Antenatal calcium intake in Malaysia

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Abstract

Aim: To determine the adequacy of antenatal calcium intake in Malaysia, and the influencing factors. Methods: A cross-sectional study was conducted among postnatal women who delivered in two tertiary hospitals. Data were collected from antenatal cards, hospital documents and diet recall on daily milk and calcium intake during pregnancy. SPSS version 19.0 was used for statistical analyses. Results: A total of 150 women were studied. The total daily calcium intake was 834 ± 43 mg (mean ± standard error of the mean), but the calcium intake distribution curve was skewed to the right with a median intake of 725 mg daily. When calcium intake from milk and calcium supplements was excluded, the daily dietary calcium intake was only 478 ± 25 mg. Even with inclusion of milk and calcium supplements, more than a third (n = 55 or 36.7%) of the women consumed less than 600 mg calcium in their daily diet. The adequacy of daily calcium intake was not influenced by maternal age, ethnicity, income or maternal job or educational status as well as parity. Conclusion: The daily dietary calcium intake of the Malaysian antenatal population is far from adequate without the addition of calcium supplements and milk.

Original languageEnglish
Pages (from-to)983-987
Number of pages5
JournalJournal of Obstetrics and Gynaecology Research
Volume40
Issue number4
DOIs
Publication statusPublished - 2014

Fingerprint

Malaysia
Calcium Carbonate
Calcium
Dietary Calcium
Diet
Educational Status
Maternal Age
Parity
Tertiary Care Centers
Cross-Sectional Studies
Mothers
Pregnancy
Population

Keywords

  • Antenatal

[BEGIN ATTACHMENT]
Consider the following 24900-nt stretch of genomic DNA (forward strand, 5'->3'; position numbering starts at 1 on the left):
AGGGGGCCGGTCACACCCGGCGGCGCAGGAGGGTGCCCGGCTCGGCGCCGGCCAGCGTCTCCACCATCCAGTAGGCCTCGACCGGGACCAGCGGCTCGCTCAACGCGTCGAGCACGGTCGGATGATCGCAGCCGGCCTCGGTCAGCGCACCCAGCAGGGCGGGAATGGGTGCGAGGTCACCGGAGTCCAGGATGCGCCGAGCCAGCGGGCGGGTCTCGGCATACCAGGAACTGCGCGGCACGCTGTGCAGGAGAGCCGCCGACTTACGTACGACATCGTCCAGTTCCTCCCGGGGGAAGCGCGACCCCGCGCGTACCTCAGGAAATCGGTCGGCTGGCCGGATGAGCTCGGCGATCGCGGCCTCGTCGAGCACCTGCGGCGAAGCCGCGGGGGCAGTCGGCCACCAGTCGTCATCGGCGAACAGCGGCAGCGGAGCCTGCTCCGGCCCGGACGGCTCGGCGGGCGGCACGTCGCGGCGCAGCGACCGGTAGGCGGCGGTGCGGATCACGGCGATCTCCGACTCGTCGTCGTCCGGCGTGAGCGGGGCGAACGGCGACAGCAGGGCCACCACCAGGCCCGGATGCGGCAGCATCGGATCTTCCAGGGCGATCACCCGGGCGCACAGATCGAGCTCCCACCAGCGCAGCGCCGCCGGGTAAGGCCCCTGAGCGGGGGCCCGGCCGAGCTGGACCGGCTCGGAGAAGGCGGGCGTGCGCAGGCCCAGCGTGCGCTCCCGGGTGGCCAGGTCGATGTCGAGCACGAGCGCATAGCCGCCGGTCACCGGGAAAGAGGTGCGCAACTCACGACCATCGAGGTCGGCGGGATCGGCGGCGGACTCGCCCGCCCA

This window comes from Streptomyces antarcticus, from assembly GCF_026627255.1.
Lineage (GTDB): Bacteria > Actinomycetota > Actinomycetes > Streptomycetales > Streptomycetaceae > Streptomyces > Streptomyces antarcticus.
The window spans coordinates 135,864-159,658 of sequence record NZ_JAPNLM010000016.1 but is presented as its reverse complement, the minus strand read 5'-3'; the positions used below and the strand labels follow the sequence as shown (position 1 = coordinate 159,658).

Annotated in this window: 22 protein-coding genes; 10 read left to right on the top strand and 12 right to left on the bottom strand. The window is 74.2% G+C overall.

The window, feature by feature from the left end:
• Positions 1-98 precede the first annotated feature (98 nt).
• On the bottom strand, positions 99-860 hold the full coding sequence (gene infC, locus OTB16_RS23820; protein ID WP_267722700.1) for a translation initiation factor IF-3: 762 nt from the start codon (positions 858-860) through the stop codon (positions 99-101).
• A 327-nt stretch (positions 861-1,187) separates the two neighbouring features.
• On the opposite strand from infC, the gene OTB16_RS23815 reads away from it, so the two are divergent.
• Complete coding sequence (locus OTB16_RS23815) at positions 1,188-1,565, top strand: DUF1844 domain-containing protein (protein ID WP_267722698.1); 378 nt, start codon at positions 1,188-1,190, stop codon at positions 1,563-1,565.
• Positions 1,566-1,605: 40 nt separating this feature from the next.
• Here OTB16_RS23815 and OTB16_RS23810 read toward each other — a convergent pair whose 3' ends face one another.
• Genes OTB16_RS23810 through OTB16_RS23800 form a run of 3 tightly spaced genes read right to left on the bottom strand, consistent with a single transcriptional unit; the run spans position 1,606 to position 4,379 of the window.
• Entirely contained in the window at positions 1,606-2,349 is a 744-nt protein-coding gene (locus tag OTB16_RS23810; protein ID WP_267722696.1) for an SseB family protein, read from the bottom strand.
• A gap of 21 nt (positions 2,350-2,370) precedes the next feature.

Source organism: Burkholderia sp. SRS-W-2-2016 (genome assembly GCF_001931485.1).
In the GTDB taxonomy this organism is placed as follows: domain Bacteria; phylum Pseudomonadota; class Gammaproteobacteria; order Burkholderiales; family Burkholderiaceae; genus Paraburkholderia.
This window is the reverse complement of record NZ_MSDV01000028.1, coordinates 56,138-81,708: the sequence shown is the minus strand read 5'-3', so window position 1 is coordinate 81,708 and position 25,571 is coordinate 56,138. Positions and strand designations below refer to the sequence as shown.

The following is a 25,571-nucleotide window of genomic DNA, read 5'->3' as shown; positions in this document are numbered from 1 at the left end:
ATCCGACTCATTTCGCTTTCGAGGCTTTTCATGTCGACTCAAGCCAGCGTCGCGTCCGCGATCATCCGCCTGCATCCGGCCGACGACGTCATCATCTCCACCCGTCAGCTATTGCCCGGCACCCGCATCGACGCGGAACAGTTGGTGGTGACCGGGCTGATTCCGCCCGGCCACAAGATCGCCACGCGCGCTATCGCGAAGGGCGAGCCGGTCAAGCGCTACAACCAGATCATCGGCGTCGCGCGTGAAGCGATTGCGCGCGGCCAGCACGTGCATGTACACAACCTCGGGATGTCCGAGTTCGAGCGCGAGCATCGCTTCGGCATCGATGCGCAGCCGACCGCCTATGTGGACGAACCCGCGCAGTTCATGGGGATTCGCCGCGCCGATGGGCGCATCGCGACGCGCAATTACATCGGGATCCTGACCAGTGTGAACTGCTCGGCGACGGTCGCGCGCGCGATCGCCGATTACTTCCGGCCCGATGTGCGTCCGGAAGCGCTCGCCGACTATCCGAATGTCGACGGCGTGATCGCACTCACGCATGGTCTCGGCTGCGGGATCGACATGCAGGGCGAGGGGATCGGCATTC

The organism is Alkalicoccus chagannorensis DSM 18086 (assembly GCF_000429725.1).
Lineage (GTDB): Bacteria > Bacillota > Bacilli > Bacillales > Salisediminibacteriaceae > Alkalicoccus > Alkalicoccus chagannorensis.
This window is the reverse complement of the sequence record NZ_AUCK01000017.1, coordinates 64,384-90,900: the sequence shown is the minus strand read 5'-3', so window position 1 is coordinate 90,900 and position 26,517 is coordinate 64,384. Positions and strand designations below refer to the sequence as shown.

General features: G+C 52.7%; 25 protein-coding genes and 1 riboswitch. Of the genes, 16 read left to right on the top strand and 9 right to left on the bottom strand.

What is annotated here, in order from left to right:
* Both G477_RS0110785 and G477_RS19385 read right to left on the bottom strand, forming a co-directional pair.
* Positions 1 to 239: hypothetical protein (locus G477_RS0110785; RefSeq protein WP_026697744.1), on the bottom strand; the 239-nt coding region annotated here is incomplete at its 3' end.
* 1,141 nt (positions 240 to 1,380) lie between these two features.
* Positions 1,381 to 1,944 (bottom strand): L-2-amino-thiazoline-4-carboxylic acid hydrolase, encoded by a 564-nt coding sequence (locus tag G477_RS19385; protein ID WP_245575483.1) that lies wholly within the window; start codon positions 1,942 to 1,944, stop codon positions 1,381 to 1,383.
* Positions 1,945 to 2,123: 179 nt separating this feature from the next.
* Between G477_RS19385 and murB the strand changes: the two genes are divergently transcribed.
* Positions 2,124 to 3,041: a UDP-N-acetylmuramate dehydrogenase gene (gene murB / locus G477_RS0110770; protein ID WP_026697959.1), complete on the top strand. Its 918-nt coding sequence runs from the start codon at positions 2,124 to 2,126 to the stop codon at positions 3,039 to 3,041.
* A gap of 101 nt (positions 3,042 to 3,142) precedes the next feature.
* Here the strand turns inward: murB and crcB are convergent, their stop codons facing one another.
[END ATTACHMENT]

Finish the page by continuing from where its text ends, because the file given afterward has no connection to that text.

• Calcium
  • Dietary
  • Milk
  • Supplement

ASJC Scopus subject areas

  • Obstetrics and Gynaecology

Cite this

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title = "Antenatal calcium intake in Malaysia",
abstract = "Aim: To determine the adequacy of antenatal calcium intake in Malaysia, and the influencing factors. Methods: A cross-sectional study was conducted among postnatal women who delivered in two tertiary hospitals. Data were collected from antenatal cards, hospital documents and diet recall on daily milk and calcium intake during pregnancy. SPSS version 19.0 was used for statistical analyses. Results: A total of 150 women were studied. The total daily calcium intake was 834 ± 43 mg (mean ± standard error of the mean), but the calcium intake distribution curve was skewed to the right with a median intake of 725 mg daily. When calcium intake from milk and calcium supplements was excluded, the daily dietary calcium intake was only 478 ± 25 mg. Even with inclusion of milk and calcium supplements, more than a third (n = 55 or 36.7{\%}) of the women consumed less than 600 mg calcium in their daily diet. The adequacy of daily calcium intake was not influenced by maternal age, ethnicity, income or maternal job or educational status as well as parity. Conclusion: The daily dietary calcium intake of the Malaysian antenatal population is far from adequate without the addition of calcium supplements and milk.",